A slave trader’s statue in Bristol has been torn down and thrown into the river during a second day of anti-racism protests across the UK.
It comes after largely peaceful demonstrations in central London on Saturday saw some clashes with police.
Metropolitan Police Commissioner Cressida Dick urged protesters to find another way to make their views heard.
But thousands of protesters in London are protesting outside the US Embassy for a second day.
Protesters in Bristol used ropes to pull down the bronze statue of Edward Colston, a prominent 17th Century slave trader.
Colston was a member of the Royal African Company, which is believed to have transported about 80,000 men, women and children from Africa to the Americas.
On his death in 1721, he bequeathed his wealth to charities and his legacy can still be seen on Bristol’s streets, memorials and buildings.
After the statue fell to the ground, a protester posed with his knee on the statue’s neck – reminiscent of the video showing George Floyd, the black man who died while being restrained by a Minnesota police officer.
Mr Floyd’s death has become the rallying point for hundreds of ant-racist demonstrations across the globe.
The Colston statue was then dragged through the streets of Bristol and thrown into the river Avon. The empty plinth was then used as a stage for protesters to make speeches.
Historian Prof David Olusoga told BBC News that the statue should have been taken down long before.
He said: “Statues are about saying ‘this was a great man who did great things’. That is not true, he [Colston] was a slave trader and a murderer.”
As well as Sunday’s mass protest outside the US Embassy in Nine Elms, near Vauxhall, south London, other protests are also taking place in Manchester, Nottingham and Edinburgh.
Some 10,000 are believed to be protesting in Bristol. Many bore placards bearing George Floyd’s name alongside slogans such as Black Lives Matter and ‘I Can’t Breathe’.
Protesters appeared to be ignoring warnings from both the police commissioner and Health Secretary Matt Hancock not to congregate and risk spreading the coronavirus.
‘Proud of young people’
But Labour’s Lisa Nandy backed the demonstrations saying people “cannot be silent in the face of racism”.
The shadow foreign secretary said young people were “right to raise their voices” but urged demonstrators to take precautions and socially distance amid fears that the mass gatherings could prompt another spike in coronavirus cases.
Ms Nandy told the BBC’s Andrew Marr she was “proud” of young people demanding change following mass anti-racism protests across the UK on Saturday.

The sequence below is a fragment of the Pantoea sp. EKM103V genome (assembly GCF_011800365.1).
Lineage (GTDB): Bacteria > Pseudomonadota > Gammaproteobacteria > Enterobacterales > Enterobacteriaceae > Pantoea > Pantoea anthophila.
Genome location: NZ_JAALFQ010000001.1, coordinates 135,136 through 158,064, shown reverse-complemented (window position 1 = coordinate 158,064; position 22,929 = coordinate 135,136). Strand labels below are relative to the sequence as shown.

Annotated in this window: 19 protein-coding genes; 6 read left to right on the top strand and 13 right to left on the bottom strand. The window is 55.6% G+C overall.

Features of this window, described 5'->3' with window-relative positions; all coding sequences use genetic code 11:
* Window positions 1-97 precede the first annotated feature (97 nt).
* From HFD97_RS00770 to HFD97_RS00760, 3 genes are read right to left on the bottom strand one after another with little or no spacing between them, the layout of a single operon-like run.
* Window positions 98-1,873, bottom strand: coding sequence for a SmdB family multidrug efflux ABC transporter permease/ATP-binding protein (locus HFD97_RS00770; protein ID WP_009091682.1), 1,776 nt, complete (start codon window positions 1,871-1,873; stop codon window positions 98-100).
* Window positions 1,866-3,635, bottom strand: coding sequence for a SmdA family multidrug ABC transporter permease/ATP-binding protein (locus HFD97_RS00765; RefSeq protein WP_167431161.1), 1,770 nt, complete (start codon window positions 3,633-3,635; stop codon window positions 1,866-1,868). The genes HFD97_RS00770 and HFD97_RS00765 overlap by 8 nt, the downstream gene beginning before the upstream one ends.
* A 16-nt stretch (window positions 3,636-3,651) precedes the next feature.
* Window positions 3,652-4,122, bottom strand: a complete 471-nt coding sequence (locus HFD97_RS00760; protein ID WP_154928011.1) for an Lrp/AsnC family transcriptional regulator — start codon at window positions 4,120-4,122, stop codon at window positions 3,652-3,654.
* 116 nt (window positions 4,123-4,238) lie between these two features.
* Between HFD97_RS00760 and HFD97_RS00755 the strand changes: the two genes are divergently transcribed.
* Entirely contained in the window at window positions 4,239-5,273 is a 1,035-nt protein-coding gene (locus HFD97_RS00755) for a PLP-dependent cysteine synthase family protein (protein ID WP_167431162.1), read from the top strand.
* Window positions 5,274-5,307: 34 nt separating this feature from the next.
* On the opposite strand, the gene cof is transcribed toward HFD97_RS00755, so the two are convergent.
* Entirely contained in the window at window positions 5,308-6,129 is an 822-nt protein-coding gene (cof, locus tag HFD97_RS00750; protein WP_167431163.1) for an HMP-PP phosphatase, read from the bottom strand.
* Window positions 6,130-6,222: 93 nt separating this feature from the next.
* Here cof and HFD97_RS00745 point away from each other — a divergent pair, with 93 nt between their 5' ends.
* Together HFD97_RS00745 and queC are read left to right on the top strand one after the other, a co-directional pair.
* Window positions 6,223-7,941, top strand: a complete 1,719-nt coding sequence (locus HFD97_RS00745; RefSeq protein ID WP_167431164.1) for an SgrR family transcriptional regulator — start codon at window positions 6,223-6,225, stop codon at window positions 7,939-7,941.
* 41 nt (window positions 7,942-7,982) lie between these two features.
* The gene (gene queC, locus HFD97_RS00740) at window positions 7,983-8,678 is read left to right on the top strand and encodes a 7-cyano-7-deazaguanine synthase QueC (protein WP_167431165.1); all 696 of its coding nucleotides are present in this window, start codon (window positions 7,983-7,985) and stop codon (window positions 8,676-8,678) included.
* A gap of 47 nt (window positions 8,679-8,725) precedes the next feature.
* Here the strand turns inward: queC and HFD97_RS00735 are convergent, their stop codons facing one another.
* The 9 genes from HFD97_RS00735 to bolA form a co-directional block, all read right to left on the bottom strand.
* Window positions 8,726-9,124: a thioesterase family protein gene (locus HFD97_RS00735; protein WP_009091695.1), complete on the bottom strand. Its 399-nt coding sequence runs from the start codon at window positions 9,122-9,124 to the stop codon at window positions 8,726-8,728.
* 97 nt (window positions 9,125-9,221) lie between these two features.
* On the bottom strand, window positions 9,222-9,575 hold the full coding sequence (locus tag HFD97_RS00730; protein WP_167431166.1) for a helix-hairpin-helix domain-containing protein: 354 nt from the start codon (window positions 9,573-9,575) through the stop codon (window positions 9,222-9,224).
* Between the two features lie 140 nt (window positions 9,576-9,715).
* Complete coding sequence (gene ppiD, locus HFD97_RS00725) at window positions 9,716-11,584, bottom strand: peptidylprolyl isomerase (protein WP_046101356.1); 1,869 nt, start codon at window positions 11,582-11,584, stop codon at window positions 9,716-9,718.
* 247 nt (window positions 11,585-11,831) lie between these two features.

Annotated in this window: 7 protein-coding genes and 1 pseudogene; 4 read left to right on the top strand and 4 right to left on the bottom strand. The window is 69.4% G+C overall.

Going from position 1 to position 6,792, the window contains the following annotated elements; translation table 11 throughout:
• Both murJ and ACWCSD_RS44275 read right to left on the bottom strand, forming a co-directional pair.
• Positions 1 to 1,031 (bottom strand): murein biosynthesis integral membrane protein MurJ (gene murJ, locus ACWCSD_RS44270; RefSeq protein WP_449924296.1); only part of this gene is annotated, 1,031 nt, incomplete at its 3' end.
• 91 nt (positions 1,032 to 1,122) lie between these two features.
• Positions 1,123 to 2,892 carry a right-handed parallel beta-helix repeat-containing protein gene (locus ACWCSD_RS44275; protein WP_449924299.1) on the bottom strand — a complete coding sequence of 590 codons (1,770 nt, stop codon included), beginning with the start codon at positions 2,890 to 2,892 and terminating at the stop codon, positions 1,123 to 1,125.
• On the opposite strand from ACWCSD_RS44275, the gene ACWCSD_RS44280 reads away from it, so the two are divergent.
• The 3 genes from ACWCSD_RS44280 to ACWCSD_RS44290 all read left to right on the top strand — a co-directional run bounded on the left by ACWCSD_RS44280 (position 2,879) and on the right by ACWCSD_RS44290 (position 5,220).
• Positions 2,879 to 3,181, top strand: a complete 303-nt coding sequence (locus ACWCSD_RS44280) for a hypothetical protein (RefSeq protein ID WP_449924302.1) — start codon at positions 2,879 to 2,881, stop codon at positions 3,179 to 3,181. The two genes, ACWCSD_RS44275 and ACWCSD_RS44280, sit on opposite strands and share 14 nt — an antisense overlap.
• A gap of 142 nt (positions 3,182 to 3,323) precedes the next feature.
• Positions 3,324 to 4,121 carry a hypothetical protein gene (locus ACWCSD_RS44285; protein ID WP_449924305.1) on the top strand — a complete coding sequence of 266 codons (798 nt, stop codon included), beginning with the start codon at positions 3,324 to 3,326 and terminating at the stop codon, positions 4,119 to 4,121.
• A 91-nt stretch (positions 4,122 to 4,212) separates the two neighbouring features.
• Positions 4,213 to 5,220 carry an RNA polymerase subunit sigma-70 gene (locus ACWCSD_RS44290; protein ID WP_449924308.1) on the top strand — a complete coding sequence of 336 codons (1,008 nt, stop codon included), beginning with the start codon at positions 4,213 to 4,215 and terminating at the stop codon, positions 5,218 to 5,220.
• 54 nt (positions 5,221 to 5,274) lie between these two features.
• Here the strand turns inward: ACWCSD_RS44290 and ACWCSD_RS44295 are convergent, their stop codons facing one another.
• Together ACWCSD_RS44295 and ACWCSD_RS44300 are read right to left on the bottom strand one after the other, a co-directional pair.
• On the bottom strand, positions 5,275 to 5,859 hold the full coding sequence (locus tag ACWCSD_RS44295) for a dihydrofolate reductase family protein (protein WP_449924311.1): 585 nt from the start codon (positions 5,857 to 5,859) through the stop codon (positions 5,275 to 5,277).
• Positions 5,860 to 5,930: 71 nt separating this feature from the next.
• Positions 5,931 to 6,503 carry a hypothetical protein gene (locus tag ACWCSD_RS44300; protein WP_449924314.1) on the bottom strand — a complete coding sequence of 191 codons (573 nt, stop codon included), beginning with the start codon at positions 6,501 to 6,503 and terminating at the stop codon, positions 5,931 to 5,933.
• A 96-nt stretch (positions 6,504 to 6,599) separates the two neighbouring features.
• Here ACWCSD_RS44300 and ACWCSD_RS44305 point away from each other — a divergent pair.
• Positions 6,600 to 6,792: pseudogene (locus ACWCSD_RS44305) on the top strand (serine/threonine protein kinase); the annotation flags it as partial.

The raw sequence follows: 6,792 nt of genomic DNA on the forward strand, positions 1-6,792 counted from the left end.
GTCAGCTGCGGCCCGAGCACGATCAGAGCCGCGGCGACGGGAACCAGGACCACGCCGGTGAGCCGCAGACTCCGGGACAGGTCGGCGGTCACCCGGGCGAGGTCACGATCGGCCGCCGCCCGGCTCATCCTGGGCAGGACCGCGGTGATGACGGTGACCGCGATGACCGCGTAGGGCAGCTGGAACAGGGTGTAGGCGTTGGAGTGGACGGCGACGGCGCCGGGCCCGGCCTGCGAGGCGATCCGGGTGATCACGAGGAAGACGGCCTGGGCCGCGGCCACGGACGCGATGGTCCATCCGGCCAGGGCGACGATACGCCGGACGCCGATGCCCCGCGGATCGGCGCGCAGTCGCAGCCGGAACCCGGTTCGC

“I think it’s one of the most important things about living in a free society is that people can go out and protest,” she said.
Protests on Saturday were largely peaceful, but some clashes broke out between police and people gathered near Downing Street in the evening.
Missiles and fireworks were aimed at police and bikes were also thrown by some demonstrators.
The Metropolitan Police said 14 officers were injured, including a mounted officer who came off a horse as it bolted down Whitehall, with a further 13 hurt during demonstrations earlier in the week.
Dame Cressida said she was “appalled” by the scenes of unrest on Saturday night, which led to 14 arrests.
In a statement on Sunday, she added: “There is no place for violence in our city. Officers displayed extreme patience and professionalism throughout a long and difficult day, and I thank them for that.
“I would urge protesters to please find another way to make your views heard which does not involve coming out on the streets of London, risking yourself, your families and officers as we continue to face this deadly virus.”
Health Secretary Matt Hancock said that, with an estimated one in 1,000 people being infectious with the coronavirus, the protests risked spreading the disease, which would then risk lives.
He added: “There is a reason why we have laws in place, temporarily, to say that gatherings over six people should not happen and that’s because the virus spreads.”
Prof John Edmunds, an member of the government’s scientific advisory group, Sage, said – even with reduced transmission outdoors – the large numbers protesting increased the risk of spread.
“If you have a crowd of a few thousand people you would expect some of those people to be infectious,” he said.
“And we know that the infection can be passed on by people who don’t have symptoms.”